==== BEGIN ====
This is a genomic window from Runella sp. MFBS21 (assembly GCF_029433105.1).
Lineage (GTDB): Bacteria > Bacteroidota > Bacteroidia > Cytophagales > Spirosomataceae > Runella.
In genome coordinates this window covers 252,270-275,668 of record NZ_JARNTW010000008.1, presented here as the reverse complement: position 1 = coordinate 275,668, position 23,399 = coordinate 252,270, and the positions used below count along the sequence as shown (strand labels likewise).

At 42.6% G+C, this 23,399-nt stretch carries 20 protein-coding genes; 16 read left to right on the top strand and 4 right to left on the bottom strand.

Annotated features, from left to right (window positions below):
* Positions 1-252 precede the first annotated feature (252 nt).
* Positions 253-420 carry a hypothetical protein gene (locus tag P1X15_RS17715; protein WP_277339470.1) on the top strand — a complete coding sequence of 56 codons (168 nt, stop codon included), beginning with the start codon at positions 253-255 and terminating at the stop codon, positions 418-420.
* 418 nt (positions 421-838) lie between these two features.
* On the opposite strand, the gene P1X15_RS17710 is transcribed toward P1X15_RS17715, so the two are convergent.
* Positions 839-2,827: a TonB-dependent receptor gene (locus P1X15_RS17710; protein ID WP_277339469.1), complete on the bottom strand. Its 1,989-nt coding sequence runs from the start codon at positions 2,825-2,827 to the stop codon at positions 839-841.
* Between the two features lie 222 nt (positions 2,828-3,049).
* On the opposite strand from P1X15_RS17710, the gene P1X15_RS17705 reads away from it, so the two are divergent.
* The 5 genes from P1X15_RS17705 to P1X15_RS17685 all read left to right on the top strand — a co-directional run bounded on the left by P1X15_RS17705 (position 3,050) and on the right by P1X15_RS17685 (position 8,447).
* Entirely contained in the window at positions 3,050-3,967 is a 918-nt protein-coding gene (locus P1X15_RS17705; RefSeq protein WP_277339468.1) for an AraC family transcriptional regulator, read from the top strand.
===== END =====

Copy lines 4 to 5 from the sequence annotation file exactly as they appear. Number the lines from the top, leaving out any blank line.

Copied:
At 42.6% G+C, this 23,399-nt stretch carries 20 protein-coding genes; 16 read left to right on the top strand and 4 right to left on the bottom strand.

Annotated features, from left to right (window positions below):